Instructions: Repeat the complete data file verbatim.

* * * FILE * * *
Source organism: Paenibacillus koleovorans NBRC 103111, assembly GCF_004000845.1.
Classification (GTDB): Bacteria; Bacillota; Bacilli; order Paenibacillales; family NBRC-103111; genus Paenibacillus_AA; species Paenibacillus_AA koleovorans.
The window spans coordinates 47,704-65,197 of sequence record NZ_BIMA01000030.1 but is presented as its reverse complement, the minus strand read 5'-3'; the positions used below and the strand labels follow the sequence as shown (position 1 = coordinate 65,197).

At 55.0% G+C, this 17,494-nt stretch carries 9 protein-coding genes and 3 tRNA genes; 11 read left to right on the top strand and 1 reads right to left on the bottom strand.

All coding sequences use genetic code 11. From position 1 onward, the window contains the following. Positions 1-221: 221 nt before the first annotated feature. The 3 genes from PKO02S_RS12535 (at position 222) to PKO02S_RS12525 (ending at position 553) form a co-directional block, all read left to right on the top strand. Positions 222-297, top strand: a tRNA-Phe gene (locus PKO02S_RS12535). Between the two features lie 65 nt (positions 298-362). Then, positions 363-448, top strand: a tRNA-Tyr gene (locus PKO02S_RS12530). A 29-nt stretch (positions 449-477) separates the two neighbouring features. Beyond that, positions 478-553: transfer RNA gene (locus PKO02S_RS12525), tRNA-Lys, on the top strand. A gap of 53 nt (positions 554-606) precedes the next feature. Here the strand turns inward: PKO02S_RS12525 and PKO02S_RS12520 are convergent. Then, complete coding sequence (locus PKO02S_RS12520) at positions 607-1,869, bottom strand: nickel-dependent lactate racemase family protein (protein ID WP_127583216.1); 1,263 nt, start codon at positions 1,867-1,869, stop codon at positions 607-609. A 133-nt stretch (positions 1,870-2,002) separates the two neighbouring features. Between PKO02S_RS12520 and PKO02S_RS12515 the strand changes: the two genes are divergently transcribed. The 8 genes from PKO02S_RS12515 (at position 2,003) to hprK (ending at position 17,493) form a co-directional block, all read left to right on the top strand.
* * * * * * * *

Source organism: Paenibacillus koleovorans NBRC 103111, assembly GCF_004000845.1.
Classification (GTDB): Bacteria; Bacillota; Bacilli; order Paenibacillales; family NBRC-103111; genus Paenibacillus_AA; species Paenibacillus_AA koleovorans.
The window spans coordinates 47,704-65,197 of sequence record NZ_BIMA01000030.1 but is presented as its reverse complement, the minus strand read 5'-3'; the positions used below and the strand labels follow the sequence as shown (position 1 = coordinate 65,197).

At 55.0% G+C, this 17,494-nt stretch carries 9 protein-coding genes and 3 tRNA genes; 11 read left to right on the top strand and 1 reads right to left on the bottom strand.

All coding sequences use genetic code 11. From position 1 onward, the window contains the following. Positions 1-221: 221 nt before the first annotated feature. The 3 genes from PKO02S_RS12535 (at position 222) to PKO02S_RS12525 (ending at position 553) form a co-directional block, all read left to right on the top strand. Positions 222-297, top strand: a tRNA-Phe gene (locus PKO02S_RS12535). Between the two features lie 65 nt (positions 298-362). Then, positions 363-448, top strand: a tRNA-Tyr gene (locus PKO02S_RS12530). A 29-nt stretch (positions 449-477) separates the two neighbouring features. Beyond that, positions 478-553: transfer RNA gene (locus PKO02S_RS12525), tRNA-Lys, on the top strand. A gap of 53 nt (positions 554-606) precedes the next feature. Here the strand turns inward: PKO02S_RS12525 and PKO02S_RS12520 are convergent. Then, complete coding sequence (locus PKO02S_RS12520) at positions 607-1,869, bottom strand: nickel-dependent lactate racemase family protein (protein ID WP_127583216.1); 1,263 nt, start codon at positions 1,867-1,869, stop codon at positions 607-609. A 133-nt stretch (positions 1,870-2,002) separates the two neighbouring features. Between PKO02S_RS12520 and PKO02S_RS12515 the strand changes: the two genes are divergently transcribed. The 8 genes from PKO02S_RS12515 (at position 2,003) to hprK (ending at position 17,493) form a co-directional block, all read left to right on the top strand.